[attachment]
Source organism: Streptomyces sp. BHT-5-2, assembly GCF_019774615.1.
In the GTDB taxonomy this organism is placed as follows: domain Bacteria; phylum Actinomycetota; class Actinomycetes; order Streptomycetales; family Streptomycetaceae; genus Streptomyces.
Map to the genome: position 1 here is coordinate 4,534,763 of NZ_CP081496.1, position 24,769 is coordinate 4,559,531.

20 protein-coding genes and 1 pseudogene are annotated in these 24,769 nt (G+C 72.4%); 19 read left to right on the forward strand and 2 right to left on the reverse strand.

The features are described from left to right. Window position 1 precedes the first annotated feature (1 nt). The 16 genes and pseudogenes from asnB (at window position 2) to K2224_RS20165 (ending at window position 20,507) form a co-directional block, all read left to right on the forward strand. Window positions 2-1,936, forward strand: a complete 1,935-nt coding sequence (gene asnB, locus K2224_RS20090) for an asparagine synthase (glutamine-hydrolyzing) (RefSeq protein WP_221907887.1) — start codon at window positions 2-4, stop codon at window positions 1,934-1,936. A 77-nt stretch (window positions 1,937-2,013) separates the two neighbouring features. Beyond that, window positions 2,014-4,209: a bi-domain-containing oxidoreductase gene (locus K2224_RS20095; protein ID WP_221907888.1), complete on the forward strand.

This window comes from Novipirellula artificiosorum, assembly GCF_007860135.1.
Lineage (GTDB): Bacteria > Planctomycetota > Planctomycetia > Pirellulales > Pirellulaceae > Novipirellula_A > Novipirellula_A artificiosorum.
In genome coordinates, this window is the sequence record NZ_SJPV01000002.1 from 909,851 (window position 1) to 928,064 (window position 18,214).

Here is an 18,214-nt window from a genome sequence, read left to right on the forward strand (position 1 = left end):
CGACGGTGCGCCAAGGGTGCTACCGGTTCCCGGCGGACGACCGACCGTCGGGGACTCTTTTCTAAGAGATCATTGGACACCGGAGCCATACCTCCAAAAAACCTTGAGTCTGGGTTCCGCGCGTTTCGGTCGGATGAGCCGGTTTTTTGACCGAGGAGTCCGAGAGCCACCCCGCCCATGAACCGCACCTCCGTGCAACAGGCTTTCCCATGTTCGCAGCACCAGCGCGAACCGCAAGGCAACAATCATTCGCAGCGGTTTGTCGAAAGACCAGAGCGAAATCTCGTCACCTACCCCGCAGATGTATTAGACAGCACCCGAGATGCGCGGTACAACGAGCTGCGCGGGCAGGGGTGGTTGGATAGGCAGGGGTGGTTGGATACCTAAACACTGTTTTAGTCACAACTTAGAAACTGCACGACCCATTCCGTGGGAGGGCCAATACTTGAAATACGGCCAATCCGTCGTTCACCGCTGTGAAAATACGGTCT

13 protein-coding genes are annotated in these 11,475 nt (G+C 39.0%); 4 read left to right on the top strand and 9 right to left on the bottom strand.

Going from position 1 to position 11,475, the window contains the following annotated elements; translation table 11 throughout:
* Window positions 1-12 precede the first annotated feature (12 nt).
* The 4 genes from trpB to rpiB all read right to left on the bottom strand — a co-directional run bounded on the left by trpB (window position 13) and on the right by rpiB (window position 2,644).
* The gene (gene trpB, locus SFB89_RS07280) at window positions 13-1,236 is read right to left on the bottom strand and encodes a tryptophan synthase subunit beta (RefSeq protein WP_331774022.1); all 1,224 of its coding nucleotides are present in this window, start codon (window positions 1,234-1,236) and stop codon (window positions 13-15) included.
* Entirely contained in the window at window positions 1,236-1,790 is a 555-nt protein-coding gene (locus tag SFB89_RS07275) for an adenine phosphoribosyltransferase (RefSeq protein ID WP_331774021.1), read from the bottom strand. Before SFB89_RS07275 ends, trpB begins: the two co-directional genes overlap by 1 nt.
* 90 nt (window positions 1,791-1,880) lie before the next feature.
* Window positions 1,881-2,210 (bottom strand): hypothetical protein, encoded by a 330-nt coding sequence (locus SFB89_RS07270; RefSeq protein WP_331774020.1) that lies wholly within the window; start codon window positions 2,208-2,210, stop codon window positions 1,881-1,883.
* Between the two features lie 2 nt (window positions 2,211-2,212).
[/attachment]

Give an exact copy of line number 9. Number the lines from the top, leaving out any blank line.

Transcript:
Here is an 18,214-nt window from a genome sequence, read left to right on the forward strand (position 1 = left end):